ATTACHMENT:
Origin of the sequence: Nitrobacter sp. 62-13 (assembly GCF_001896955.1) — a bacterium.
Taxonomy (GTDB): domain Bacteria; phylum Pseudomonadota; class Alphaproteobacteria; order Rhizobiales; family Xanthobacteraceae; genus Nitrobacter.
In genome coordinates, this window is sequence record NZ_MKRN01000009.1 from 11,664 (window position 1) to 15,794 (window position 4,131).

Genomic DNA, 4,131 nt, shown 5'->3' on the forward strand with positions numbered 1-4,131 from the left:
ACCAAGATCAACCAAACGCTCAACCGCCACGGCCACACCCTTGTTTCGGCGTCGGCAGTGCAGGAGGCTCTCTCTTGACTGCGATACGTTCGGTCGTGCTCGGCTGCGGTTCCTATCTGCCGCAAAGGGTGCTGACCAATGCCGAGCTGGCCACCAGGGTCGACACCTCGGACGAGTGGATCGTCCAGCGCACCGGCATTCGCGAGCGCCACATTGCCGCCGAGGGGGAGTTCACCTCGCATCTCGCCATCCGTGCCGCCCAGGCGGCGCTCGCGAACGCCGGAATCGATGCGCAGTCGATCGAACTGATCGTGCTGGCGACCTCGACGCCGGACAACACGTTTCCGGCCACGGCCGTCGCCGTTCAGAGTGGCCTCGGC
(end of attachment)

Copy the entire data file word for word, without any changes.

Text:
Origin of the sequence: Nitrobacter sp. 62-13 (assembly GCF_001896955.1) — a bacterium.
Taxonomy (GTDB): domain Bacteria; phylum Pseudomonadota; class Alphaproteobacteria; order Rhizobiales; family Xanthobacteraceae; genus Nitrobacter.
In genome coordinates, this window is sequence record NZ_MKRN01000009.1 from 11,664 (window position 1) to 15,794 (window position 4,131).

Genomic DNA, 4,131 nt, shown 5'->3' on the forward strand with positions numbered 1-4,131 from the left:
ACCAAGATCAACCAAACGCTCAACCGCCACGGCCACACCCTTGTTTCGGCGTCGGCAGTGCAGGAGGCTCTCTCTTGACTGCGATACGTTCGGTCGTGCTCGGCTGCGGTTCCTATCTGCCGCAAAGGGTGCTGACCAATGCCGAGCTGGCCACCAGGGTCGACACCTCGGACGAGTGGATCGTCCAGCGCACCGGCATTCGCGAGCGCCACATTGCCGCCGAGGGGGAGTTCACCTCGCATCTCGCCATCCGTGCCGCCCAGGCGGCGCTCGCGAACGCCGGAATCGATGCGCAGTCGATCGAACTGATCGTGCTGGCGACCTCGACGCCGGACAACACGTTTCCGGCCACGGCCGTCGCCGTTCAGAGTGGCCTCGGC